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Seven strategies to fight the rising tide.
Dr Lockwood, editor in chief, is Senior Vice President, USF Health, and Dean, Morsani College of Medicine, University of South Florida, Tampa. He can be reached at DrLockwood@advanstar.com.
The Centers for Disease Control and Prevention (CDC) preliminary report of 2015 birth outcomes contains some heartening news.1 The birth rate for teenagers aged 15 to 19 years continues to fall, dropping 8% in just 1 year, 46% since 2007 and 64% since its peak rate in 1991. And while the decrease wasn’t of the same magnitude, cesarean delivery rates also fell for the third year in a row to 32% from 32.2%. Moreover, the cesarean rate for low-risk women (ie, nulliparas with singleton fetuses in vertex presentations at term) dropped to 25.7% from 26.0%.
Unfortunately, after nearly a decade of declines, the US preterm birth (PTB) rate rose from 9.57% in 2014 to 9.62% in 2015. Interestingly, this increase was largely confined to late (34 to 36 weeks) PTBs, which increased from 6.82% to 6.87%. The increase was also fueled by a widening of the already serious racial disparity in PTBs. Rates increased among non-Hispanic black women from 13.23% to 13.39% while declining among non-Hispanic whites from 8.91% to 8.88%. While all these changes are small, they should be a wake-up call to reinvigorate our efforts to fully implement proven strategies to reduce PTBs.
The March of Dimes has been strongly advocating 7 strategies to reduce PTBs; my version of these interventions include:
Thus, the aging of our maternity wards, combined with the ongoing obesity epidemic, could certainly help account for a rise in indicated PTBs. The observed increase in racial disparity may either parallel these secular trends or be an independent contributor. Clearly we should avoid performing truly elective PTBs but a reduction in indicated PTBs will take a concerted societal effort to encourage women to reduce preconception weight and excess gestational weight gain through diet and exercise. It will also necessitate more aggressive blood pressure and glucose control among hypertensive and diabetic patients, respectively, both prior to and during pregnancy. Finally, it may also be time to for an honest discussion with younger women about the benefits of planning pregnancies between the ages of 25 and 35 years.
One cautionary note comes from the recent UK OPPTIMUM trial.19 This was a complex double-blind trial in which women were randomized to vaginal progesterone (200 mg per day) (n=618) versus placebo (n=1228) from 22–24 to 34 weeks if they had a prior PTB at ≤34 weeks, or a cervical length ≤25 mm, or a positive fetal fibronectin test combined with other clinical risk factors for PTB. The authors noted that progesterone did not affect the primary obstetric outcome of fetal death or birth <34 weeks (adjusted OR of 0.86, 95% CI: 0.61–1.22) or a composite neonatal outcome (OR 0.62; 95%CI: 0.38–1.03). However, this study mixed various risk categories and may have been underpowered for these outcomes. Also the presence of an elevated fetal fibronectin suggests that pro-parturition inflammatory processes may well have been under way by the time progesterone therapy was initiated. This is important because we have shown that both abruption (via thrombin) and infection (via interleukin-1Î²) are associated with significant down-regulation of decidual cell progesterone receptor levels20,21 and in the absence of its receptor even pharmacologic levels of progesterone will be ineffective.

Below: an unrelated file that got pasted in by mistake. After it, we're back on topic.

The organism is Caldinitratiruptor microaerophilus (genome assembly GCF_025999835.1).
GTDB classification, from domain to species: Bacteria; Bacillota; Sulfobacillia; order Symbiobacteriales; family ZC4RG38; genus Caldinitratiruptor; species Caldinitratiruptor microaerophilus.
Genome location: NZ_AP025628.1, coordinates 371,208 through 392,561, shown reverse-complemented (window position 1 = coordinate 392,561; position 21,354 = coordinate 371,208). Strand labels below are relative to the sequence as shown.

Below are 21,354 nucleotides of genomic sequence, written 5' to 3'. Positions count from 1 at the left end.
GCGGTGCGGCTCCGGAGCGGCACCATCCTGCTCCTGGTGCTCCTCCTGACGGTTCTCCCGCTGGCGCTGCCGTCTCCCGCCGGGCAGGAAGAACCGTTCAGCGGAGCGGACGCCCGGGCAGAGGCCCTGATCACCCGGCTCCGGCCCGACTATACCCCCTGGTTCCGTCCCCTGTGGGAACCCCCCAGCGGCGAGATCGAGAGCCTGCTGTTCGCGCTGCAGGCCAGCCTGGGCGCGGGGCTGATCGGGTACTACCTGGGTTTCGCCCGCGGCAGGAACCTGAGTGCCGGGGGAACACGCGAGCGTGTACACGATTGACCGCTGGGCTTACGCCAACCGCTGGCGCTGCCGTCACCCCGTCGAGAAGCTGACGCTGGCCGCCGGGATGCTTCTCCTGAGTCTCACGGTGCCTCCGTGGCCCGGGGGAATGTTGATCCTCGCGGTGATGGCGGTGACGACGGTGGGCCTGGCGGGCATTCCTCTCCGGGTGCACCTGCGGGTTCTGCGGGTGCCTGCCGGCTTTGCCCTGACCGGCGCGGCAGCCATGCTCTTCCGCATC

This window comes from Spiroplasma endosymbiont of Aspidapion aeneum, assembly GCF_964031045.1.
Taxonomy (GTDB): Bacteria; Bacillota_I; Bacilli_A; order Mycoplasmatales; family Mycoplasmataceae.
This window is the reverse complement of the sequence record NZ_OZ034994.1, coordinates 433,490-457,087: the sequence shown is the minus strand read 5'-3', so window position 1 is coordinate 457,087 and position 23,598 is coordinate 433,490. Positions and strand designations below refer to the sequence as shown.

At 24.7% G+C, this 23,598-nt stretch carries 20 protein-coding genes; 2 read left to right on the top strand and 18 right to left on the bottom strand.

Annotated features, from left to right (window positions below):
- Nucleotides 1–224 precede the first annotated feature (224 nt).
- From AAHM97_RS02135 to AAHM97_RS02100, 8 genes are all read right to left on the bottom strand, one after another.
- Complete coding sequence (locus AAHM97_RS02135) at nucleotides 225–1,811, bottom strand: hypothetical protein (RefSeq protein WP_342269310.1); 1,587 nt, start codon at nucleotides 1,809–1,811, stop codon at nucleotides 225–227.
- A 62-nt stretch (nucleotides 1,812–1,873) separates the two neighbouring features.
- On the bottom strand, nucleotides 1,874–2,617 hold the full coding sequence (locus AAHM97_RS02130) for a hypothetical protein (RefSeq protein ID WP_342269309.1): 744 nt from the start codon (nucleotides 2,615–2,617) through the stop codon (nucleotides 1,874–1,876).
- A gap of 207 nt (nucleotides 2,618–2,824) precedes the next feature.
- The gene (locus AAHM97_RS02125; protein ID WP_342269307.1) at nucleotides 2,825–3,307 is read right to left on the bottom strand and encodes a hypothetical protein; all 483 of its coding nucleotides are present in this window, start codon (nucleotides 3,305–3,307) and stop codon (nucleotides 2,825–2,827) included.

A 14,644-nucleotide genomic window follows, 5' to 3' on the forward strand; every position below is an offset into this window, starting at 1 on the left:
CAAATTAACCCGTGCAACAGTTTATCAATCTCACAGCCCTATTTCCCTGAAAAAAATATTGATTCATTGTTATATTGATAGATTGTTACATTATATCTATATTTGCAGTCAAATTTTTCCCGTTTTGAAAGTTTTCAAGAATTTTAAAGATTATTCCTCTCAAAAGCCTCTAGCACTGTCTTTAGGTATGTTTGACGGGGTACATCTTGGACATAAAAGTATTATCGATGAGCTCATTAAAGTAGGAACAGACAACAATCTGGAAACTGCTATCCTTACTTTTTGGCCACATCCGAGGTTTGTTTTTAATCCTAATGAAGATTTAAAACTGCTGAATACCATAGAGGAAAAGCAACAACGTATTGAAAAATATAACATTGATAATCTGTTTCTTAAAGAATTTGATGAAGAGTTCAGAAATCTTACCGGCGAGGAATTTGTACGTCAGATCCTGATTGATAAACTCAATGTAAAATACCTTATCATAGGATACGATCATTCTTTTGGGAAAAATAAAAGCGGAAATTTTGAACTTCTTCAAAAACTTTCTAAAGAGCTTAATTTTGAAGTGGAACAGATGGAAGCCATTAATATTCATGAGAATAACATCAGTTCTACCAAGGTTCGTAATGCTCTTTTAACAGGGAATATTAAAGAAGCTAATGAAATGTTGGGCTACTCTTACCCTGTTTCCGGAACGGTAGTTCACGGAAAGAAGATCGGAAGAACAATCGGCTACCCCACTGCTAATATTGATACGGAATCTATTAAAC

Given these studies I would contend that progesterone therapy is best started early and, ideally prophylactically. Thus, I would recommend 17-OHP starting at 16 weeks in women with prior PTBs and high-dose vaginal progesterone for asymptomatic women with shortened cervix ≤20 mm, ideally started at 10 to 22 weeks, but certainly no later than 24 weeks and only if there is no evidence of infection or active abruption.
The recent national uptick in PTB rates may reflect the aging of our maternity population with its attendant accumulation of comorbidities triggering indicated PTBs. However, this increase should be a reminder that we must all do our best to optimize our patients’ lifestyle choices, BMI, fitness levels, and medical regimens prior to conception to reduce indicated PTBs. We should also fully employ the 7 practices described above that are known to reduce PTB rates. Our struggle against PTB is far from over and now is the time to redouble our efforts.
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Centers for Disease Control and Prevention. Trends in Smoking Before, During, and After Pregnancy-Pregnancy Risk Assessment Monitoring System, United States, 40 Sites, 2000–2010. http://www.cdc.gov/mmwr/preview/mmwrhtml/ss6206a1.htm. Accessed June 22, 2016.
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Society for Maternal-Fetal Medicine Publications Committee, with assistance of Vincenzo Berghella. Progesterone and preterm birth prevention: translating clinical trials data into clinical practice. Am J Obstet Gynecol. 2012;206(5):376-386. Erratum in: Am J Obstet Gynecol. 2013;208(1):86.
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Norman JE, Marlow N, Messow CM, et al. Vaginal progesterone prophylaxis for preterm birth (the OPPTIMUM study): a multicentre, randomised, double-blind trial. Lancet. 2016;387(10033):2106-2116.
Lockwood CJ, Kayisli UA, Stocco C, et al. Abruption-induced preterm delivery is associated with thrombin-mediated functional progesterone withdrawal in decidual cells. Am J Pathol. 2012;181(6):2138-2148.
Guzeloglu-Kayisli O, Kayisli UA, Semerci N, et al. Mechanisms of chorioamnionitis-associated preterm birth: interleukin-1Î² inhibits progesterone receptor expression in decidual cells. J Pathol. 2015;237(4):423-434.